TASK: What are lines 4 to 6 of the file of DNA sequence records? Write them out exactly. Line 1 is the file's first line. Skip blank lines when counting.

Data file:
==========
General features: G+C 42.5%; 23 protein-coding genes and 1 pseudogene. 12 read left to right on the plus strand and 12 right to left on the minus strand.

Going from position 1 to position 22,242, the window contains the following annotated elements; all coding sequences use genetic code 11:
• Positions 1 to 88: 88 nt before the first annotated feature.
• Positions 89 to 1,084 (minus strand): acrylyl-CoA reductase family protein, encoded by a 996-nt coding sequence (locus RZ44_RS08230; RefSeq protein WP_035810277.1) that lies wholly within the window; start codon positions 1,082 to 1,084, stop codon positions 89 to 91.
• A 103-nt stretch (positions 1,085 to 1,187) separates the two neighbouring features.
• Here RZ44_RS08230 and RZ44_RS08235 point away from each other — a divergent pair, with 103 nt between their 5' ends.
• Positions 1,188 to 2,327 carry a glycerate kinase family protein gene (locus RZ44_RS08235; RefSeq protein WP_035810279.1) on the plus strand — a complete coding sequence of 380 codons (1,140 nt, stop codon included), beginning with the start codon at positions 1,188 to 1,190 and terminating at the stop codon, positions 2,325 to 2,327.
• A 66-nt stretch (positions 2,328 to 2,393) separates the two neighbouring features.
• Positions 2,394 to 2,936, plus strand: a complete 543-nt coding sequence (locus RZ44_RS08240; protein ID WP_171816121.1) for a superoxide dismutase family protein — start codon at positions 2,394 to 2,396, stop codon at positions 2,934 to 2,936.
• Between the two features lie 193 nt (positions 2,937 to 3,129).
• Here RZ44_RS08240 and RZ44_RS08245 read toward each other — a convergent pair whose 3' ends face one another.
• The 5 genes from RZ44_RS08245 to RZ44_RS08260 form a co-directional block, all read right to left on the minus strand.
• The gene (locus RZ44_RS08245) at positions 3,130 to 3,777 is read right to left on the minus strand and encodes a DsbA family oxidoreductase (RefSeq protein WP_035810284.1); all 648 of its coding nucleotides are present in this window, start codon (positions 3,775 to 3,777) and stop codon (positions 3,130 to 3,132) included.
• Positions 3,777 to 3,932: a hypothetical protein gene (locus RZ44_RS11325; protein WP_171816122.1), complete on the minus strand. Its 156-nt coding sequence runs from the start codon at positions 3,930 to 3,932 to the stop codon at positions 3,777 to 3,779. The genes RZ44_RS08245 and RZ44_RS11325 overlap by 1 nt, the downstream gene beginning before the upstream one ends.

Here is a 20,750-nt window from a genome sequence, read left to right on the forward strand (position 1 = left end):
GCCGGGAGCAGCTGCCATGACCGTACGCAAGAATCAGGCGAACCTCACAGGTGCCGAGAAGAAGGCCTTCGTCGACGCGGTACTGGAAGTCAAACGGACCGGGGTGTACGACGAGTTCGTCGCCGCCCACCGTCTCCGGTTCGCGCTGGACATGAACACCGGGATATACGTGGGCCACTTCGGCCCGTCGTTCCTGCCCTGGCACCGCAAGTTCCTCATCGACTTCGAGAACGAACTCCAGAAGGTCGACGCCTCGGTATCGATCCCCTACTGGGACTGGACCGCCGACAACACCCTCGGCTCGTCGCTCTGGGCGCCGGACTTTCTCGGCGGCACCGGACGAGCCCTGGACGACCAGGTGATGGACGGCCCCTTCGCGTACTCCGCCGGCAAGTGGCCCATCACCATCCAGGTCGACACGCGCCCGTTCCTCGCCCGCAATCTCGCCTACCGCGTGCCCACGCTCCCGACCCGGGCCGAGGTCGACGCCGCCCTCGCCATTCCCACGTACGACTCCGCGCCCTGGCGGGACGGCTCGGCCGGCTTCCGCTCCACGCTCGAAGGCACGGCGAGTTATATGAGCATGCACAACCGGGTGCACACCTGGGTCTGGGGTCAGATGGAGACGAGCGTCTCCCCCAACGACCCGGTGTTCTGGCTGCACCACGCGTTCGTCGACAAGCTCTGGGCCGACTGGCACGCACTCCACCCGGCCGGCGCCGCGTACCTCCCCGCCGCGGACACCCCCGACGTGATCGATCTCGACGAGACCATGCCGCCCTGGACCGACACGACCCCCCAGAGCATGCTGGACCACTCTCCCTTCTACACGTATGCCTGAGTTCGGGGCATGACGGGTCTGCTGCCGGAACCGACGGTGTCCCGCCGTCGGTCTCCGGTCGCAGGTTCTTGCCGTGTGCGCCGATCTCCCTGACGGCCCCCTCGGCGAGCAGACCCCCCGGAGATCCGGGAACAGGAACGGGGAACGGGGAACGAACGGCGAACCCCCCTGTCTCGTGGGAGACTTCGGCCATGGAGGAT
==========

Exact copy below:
• Positions 89 to 1,084 (minus strand): acrylyl-CoA reductase family protein, encoded by a 996-nt coding sequence (locus RZ44_RS08230; RefSeq protein WP_035810277.1) that lies wholly within the window; start codon positions 1,082 to 1,084, stop codon positions 89 to 91.
• A 103-nt stretch (positions 1,085 to 1,187) separates the two neighbouring features.
• Here RZ44_RS08230 and RZ44_RS08235 point away from each other — a divergent pair, with 103 nt between their 5' ends.